A friend who worked at the electric company in Colorado Springs, in 1899 convinced him to move to that town and also persuaded the owners of the generating company to provide Tesla free electricity. There, he began working on a power transmission tower that was 60 meters high, called the "Tesla Coil", with which he intended to show that electricity could provide electricity to many wirelessly. His first experiment was a success: he lit 200 light bulbs at a distance from the tower. The Tesla method was transmitting a frequency wave through the earth to bring electricity to the lamps located 40 kilometers from the tower.

After a while, Tesla had to resort to the government to try to fund his ideas. Based on the experiments of the "Tesla Coil", he presented a project to build a device capable of creating an electromagnetics lightning "capable of shooting an aircraft from 400 miles away". He directed his efforts towards novelties that could be used in the First World War, with little impact.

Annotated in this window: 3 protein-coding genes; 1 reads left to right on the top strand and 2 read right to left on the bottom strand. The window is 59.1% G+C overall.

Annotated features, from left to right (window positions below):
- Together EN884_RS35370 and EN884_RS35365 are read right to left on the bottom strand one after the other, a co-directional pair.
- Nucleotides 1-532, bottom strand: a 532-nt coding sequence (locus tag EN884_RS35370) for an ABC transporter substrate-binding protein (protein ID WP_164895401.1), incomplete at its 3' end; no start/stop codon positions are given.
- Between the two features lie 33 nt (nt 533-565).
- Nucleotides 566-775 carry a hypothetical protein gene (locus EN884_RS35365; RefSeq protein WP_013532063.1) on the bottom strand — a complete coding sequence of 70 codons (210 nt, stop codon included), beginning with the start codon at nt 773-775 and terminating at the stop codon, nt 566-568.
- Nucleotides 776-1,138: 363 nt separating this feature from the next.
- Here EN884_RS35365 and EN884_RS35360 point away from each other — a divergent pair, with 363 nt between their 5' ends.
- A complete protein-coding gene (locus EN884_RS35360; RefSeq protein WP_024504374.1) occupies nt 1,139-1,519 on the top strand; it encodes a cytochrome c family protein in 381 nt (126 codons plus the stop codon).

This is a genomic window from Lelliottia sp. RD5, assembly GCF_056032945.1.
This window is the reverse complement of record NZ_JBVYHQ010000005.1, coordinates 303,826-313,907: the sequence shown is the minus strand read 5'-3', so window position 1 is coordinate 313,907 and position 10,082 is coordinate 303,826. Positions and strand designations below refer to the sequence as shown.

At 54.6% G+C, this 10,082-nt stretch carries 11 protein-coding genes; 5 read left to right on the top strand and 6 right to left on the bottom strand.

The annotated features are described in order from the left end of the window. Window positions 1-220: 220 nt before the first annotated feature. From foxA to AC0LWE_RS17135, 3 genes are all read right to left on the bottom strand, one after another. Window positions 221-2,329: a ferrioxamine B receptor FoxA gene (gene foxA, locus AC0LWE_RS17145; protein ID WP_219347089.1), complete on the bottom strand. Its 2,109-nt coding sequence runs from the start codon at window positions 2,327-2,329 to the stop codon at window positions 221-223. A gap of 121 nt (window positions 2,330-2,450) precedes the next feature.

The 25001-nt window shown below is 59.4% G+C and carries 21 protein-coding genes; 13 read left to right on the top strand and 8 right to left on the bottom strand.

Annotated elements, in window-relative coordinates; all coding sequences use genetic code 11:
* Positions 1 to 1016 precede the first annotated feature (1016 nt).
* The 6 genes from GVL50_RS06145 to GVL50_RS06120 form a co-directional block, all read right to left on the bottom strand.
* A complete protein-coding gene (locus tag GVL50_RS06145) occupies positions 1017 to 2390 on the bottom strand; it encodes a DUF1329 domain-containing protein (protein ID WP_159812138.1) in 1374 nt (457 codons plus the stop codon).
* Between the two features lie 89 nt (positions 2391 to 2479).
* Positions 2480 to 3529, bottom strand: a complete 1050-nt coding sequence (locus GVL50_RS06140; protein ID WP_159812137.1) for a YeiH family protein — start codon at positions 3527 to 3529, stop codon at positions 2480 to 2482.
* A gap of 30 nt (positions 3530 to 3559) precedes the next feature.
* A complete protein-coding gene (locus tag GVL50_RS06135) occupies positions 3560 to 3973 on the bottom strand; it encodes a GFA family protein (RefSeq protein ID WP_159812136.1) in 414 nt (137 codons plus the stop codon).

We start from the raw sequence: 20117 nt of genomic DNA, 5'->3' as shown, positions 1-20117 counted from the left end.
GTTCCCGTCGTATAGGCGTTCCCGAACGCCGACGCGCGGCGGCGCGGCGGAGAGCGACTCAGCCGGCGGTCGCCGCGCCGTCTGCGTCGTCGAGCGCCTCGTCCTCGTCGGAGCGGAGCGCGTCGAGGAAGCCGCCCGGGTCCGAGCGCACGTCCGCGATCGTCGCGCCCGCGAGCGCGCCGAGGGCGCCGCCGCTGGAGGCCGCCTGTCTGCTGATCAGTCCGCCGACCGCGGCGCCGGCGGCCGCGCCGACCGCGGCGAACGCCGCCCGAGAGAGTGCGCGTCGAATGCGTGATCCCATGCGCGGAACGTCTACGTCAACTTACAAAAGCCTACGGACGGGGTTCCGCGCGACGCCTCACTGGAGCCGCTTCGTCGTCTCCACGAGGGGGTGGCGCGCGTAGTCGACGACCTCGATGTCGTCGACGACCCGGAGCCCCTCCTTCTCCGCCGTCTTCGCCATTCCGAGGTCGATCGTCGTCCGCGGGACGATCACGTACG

Doomed to be treated as a marginal scientist, Tesla finished his bitter years trying to subsidize his experiments with the few funds that he had received from multiple patents developed throughout his prolific career. But the sum of envy and ridicule prevented him to recover the prestige and respect he enjoyed at the beginning of his days. In a last attempt to bring his inventions to mankind, he sent reproductions of drawings of his "death ray" to the governments of the United States, France, Russia and the UK, with the idea that with such destructive power, powerful countries would achieve a balance capable to bring a new era of prosperity and peace to mankind.

Due to his continuous exposure to intense electromagnetic fields, Tesla died in 1943 trying in vain to contribute with his ideas to the American effort to win the Second World War. In recognition of his career at the end of that year, the Supreme Court of the United States ruled in favor of Tesla by showing that the patents filed by Serbia were decades before those of Marconi and contained all necessary theoretical principles to develop the radio.